“It is your civic duty to be involved!” I suppose that is true, but how one defines getting “involved” is a matter of debate—one that is frequently intense and contentious in an election year.
Dorothy Day didn’t even vote. She considered it a pointless gesture at best. At worst, it amounted to complicity in a mendacious illusion. Nobody would ever accuse her of not being involved in the great political causes of her time or of not caring about her civic duties. Her example shows that sometimes the best politics is no politics at all. The most political thing a person can do is to relativize politics in order to rob the current order of its pretensions to eschatological ultimacy.
I have been thinking much of late about this latter point and the messianic significance we now seem to attach to every election. We used to have two candidates running against each other. Now we have two dueling messiahs and their fevered devotees, which goes a long way toward explaining the viciousness of our current political milieu. The other side isn’t just wrong, they are evil and deserving of nothing but censure and perhaps even violent hostility. Because there can be no compromise between gods, only struggle. In other words, our politics is no longer kind of “like” a religion, it is a religion.
I remember being in London visiting my daughter in 2008 when Obama was elected. There was euphoria over this even there, and when people recognized that I was an American, perfect strangers would slap me on the back and smile and tell me how happy I must be. I did not dislike Obama, nor was I particularly sad or happy one way or the other. I just really didn’t care since in my view he wasn’t any better or any worse than the other candidate who also had to lie and take bribes from lobbyists just to be in a position to run for office. And my lackadaisical attitude, as far as I can tell, was the proper one since the “progressive” Obama brought us Goldman Sachs economics, the continuation of a hawkish foreign policy under the guise of fighting terrorism, and a doubling-down on the Patriot Act.
Now don’t get me wrong: I am not saying electoral politics is unimportant or that everyone should be like Dorothy Day and not vote. I am merely explaining why I think electoral politics is not as important as we think it is and that it has been freighted with a religious enthusiasm and messianism that should be unacceptable to a Christian. In his marvelous Introduction to Christianity, Joseph Ratzinger says: “In this sense the profession ‘there is only one God’ is, precisely because it has itself no political aims, a program of decisive political importance.” Ratzinger makes this claim precisely to relativize the quasi-theological overreach of modern political structures by investing individuals with an absolute dignity given by God which no collective can erase.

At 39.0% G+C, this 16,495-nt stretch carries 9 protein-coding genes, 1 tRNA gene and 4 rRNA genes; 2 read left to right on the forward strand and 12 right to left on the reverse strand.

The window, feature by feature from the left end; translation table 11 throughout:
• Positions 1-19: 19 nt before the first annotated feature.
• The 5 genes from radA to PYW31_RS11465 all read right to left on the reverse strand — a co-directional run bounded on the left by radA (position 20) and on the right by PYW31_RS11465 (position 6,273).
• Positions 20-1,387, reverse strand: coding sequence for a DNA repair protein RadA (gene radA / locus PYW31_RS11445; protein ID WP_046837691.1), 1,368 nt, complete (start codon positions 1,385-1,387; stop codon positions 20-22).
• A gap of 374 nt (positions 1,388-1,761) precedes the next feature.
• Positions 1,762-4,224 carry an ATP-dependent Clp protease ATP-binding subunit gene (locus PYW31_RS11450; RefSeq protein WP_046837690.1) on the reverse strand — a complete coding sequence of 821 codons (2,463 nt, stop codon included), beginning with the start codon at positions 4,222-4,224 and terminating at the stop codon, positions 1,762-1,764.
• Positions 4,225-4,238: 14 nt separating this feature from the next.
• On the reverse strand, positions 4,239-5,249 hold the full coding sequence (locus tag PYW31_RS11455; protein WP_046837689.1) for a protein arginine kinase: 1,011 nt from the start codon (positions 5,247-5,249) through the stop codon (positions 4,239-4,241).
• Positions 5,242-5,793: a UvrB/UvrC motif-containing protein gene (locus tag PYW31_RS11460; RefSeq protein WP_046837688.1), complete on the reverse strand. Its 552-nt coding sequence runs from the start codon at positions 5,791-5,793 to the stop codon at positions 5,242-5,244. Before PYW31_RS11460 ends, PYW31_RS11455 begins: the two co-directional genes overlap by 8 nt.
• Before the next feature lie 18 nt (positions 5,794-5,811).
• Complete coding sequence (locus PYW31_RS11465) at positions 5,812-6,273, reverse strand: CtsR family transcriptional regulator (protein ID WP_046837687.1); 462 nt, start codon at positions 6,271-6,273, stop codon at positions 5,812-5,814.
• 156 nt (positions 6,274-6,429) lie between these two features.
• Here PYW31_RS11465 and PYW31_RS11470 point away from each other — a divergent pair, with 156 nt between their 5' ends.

So please excuse me when I tell you that I also really have little patience any longer for the “lesser of two evils” mantra that keeps getting repeated. These kinds of calculations are somewhat useful and needed, but that is all they are: calculations. Like a giant tote board with two columns of “pros” and cons” that might lead one to the proper prudential choice, but more often than not comes to a mere projection of antecedent political prejudices dressed up in the language of civic responsibility. It also has the effect of the dumbing down of our politics, since a practical effect of the calculus in many voters is to exonerate them—us, me—from seeing any issue as potentially exclusionary thus allowing us to give “our candidate” a dodge.
This is not a case of the “perfect being the enemy of the good” either. More precisely, it is a deadening and coarsening of our sense of moral evil in the political sphere. Prudential decisions are moral decisions, not the bloodless calculations of a policy wonk.
For many citizens of conscience, some issues are morally and spiritually exclusionary. Count me among their number. I cannot, and will not, vote for either of the current candidates for President. Hence, I am told I am adopting a puritanical code to which no candidate or officeholder may reasonably be held. Or, I hear that I am adopting an aloof, holier-than-thou posture to which my puritanical mentality impels me.
I have found that the presumption lurking in the penumbra of many such accusations is that there isn’t anything deeply, morally wrong with our system of electoral politics. Other times, it is that we might actually hope for a candidate who isn’t the lesser of two evils but the better of two goods. More often than anyone should like, the surreptitious presupposition is that there isn’t anything spiritually and theologically grotesque about the pecuniary gods and the sacrifices they demand from our political culture.
Might it just be the case, though, that our participation in this system—certainly in what it has become—means we are merely perpetuating a dangerous illusion?
Please do not take this as a veiled swipe at Joe Biden. If I wanted it to be about Biden I would have said so. I find him to be a typical liar and one who loves power, and therefore, he is most fit for office. Same with Trump. “This is the most important election of our lifetime!” No, it isn’t.
Larry Chapp, PhD taught theology at DeSales University for 19 years. He now runs the Dorothy Day Catholic Worker Farm with his wife, Carrie, near Wilkes Barre, Pennsylvania.
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